Arriving at Jacana Camp by boat can be quite adventurous!
Jacana Camp: Our full report
Jacana Camp is a fairly small camp built on a little island amidst the large open floodplains of the Jao Flats. The Okavango's levels fluctuate throughout the year but Jacana is usually completely surrounded by water, giving it a true island feeling. This also means that water-based activities can generally be offered year-round. When water levels permit, occasional dry-land 4WD trips to Hunda Island, for game viewing, are also an option.
Jacana Camp lies within the Jao Reserve, and its small palm-fringed island is typical of the Jao Flats, which is one of the Okavango Delta's largest areas of floodplains. The scenery is very beautiful, and corresponds to what many people expect of the Okavango Delta before they see it for the first time: it's very lush and tropical. We also felt that the camp itself had a particularly relaxed, laid-back air with friendly and efficient staff – perhaps aided by the watery surroundings and the naturally slow pace of mokoro activities.
Jacana Camp's main area is a double-storey building which faces east. So while eating muffins and toast before our morning activity, we had a prime spot to watch the sunrise over the water (and admire our elephant visitor who happily munched his own breakfast at the end of the deck).
Downstairs on the lower deck is the main lounge area with some comfortable sofas, a tea-and-coffee station, and polished wooden bar. Tucked away on a small landing about halfway up the stairs, there is a small library and sofa. The upper deck is the dining area, which is open-sided and thus offers even better views across the floodplains. A wooden walkway leads from the eating area to the fun 'loo with a view' which must be experienced during your stay!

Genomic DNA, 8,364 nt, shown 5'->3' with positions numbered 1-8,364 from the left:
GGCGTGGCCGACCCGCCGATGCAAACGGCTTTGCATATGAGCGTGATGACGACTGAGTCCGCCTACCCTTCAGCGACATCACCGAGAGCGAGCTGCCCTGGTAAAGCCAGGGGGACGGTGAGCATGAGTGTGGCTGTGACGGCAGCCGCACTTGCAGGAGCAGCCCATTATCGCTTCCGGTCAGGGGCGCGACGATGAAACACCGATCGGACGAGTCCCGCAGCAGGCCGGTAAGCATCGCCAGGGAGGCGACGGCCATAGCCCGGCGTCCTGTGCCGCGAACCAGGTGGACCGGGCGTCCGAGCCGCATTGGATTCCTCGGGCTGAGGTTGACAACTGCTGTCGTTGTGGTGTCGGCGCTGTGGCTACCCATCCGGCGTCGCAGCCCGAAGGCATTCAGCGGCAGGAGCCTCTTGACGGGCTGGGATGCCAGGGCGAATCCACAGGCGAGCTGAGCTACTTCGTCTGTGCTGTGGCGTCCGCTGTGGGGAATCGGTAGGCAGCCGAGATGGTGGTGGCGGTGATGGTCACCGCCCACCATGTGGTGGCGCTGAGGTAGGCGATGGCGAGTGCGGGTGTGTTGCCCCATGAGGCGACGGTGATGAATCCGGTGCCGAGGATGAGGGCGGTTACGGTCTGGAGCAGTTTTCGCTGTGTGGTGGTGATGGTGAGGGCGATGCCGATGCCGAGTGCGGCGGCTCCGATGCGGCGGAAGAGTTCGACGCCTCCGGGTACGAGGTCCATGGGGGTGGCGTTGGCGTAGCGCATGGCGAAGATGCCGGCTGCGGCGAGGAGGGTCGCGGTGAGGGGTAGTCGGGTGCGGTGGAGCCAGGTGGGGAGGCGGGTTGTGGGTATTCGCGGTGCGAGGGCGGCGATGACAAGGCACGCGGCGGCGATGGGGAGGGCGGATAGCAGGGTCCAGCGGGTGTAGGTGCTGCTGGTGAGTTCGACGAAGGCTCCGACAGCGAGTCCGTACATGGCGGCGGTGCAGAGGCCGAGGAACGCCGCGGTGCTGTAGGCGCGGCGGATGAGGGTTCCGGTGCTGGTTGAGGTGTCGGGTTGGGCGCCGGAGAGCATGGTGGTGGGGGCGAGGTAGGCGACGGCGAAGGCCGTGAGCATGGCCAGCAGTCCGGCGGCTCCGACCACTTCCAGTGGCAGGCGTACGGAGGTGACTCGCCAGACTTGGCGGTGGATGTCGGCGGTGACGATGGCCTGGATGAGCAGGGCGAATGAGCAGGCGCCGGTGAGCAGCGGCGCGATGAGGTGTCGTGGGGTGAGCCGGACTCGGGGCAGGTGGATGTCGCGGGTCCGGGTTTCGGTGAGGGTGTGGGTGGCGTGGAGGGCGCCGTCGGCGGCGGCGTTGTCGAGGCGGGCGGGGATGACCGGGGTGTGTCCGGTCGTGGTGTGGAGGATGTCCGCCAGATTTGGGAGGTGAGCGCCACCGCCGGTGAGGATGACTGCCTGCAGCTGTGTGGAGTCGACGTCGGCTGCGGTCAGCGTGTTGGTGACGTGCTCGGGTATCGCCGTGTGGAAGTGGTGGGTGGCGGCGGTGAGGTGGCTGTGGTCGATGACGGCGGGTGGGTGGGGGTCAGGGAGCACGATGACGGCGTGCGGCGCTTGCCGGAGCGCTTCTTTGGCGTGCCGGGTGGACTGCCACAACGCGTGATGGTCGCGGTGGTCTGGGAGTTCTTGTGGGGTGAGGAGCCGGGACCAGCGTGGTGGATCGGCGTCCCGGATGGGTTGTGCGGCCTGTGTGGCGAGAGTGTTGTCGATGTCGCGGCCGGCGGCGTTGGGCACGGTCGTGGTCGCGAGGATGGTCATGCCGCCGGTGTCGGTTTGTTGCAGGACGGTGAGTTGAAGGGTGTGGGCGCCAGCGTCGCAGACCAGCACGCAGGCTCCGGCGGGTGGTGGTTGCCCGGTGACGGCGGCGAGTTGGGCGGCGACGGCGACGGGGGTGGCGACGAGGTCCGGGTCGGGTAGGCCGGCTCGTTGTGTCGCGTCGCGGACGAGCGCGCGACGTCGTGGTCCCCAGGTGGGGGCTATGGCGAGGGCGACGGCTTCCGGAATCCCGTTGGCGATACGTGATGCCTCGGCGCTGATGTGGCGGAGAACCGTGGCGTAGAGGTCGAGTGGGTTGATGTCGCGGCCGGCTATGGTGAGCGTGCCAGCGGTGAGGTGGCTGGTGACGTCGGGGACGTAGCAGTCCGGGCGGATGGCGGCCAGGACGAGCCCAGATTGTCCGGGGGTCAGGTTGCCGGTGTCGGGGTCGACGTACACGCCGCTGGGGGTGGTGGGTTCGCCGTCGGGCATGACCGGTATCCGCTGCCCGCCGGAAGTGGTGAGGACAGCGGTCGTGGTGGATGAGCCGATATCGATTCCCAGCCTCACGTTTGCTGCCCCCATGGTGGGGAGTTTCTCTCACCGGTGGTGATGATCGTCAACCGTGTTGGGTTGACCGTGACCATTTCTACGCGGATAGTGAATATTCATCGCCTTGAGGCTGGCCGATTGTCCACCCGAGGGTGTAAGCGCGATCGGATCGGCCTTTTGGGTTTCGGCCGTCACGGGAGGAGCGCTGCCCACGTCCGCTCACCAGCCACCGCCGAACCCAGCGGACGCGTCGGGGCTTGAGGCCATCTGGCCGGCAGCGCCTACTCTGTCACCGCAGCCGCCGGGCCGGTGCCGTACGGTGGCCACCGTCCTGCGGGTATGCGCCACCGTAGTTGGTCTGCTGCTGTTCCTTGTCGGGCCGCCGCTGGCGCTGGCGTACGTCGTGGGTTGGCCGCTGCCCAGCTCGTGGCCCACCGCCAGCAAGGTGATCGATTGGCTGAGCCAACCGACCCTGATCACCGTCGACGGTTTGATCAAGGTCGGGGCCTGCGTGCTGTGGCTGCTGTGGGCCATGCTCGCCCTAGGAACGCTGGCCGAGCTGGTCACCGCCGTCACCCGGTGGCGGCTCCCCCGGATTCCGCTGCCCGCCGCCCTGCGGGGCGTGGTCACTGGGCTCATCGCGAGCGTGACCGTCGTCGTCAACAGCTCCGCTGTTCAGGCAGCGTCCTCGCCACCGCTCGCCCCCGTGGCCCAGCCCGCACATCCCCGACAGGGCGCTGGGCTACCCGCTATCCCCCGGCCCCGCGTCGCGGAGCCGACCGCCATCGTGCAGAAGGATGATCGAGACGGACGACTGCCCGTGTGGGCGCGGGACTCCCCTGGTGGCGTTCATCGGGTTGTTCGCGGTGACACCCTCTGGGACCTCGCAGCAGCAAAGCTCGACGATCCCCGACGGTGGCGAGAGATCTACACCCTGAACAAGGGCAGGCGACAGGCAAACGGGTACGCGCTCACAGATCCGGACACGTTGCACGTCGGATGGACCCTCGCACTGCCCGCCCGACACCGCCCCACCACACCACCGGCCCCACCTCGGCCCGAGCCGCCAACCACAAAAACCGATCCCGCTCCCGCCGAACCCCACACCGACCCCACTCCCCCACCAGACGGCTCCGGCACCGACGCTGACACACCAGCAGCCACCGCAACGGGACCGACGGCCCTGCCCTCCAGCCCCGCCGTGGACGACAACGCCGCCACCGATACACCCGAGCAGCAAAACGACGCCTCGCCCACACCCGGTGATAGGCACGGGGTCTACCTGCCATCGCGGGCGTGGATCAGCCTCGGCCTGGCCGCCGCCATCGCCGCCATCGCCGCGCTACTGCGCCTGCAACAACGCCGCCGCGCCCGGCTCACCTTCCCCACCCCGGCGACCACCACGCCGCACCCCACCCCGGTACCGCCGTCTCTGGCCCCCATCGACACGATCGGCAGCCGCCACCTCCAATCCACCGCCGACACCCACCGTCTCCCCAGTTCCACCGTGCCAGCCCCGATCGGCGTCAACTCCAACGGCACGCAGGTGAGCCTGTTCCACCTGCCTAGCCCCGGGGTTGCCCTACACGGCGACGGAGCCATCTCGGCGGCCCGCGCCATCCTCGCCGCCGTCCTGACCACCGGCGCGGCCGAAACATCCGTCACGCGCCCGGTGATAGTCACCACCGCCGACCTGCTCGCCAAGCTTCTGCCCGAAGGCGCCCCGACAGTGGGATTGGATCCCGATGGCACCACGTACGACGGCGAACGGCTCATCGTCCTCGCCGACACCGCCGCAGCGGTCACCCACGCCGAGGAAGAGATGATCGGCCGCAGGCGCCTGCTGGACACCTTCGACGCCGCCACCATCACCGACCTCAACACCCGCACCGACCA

Nestled off to the side of the main building is a small plunge pool with sunloungers and umbrellas. Behind the bar is an area with a central firepit, which is lit most evenings and is a popular spot for pre- and post- dinner drinks and animated discussions. There is also a small curio shop.
Although there are six fairly spacious tented chalets at Jacana Camp, they accept a maximum of ten guests at any one time. (Thus, if four people occupy the family unit then one of the other rooms will be left empty.) Accessed by sandy paths, the tented chalets were rebuilt in February 2012. Constructed on wooden decks, each has a small balcony overlooking the scenic floodplains. Sliding doors open into the main bedroom area, where a large bed beneath a walk-in mosquito net and cooling ceiling fan makes the most of the view. Bed linen and cushions are in muted tones. To one side are two comfortable chairs and to the other, a writing desk with camp information and a few magazines. At the back of the room are shelves and a hanging space, as well as a tea- and coffee-making station and an electronic safe. The room also has an assortment of international adaptors.
Another sliding door at the back leads to the open-plan, en-suite bathroom. Ceramic double basins are set into a wooden surface beneath an interestingly designed metal-framed mirror. Separated to some extent by head-height wooden poles are the indoor shower and flushing loo. Outside, leading off the veranda, is a double outdoor shower with stunning views!
One of the chalets is a family unit, which is designed in the same style as the other tented chalets – the only difference being that it has two separate bedrooms joined by one shared bathroom.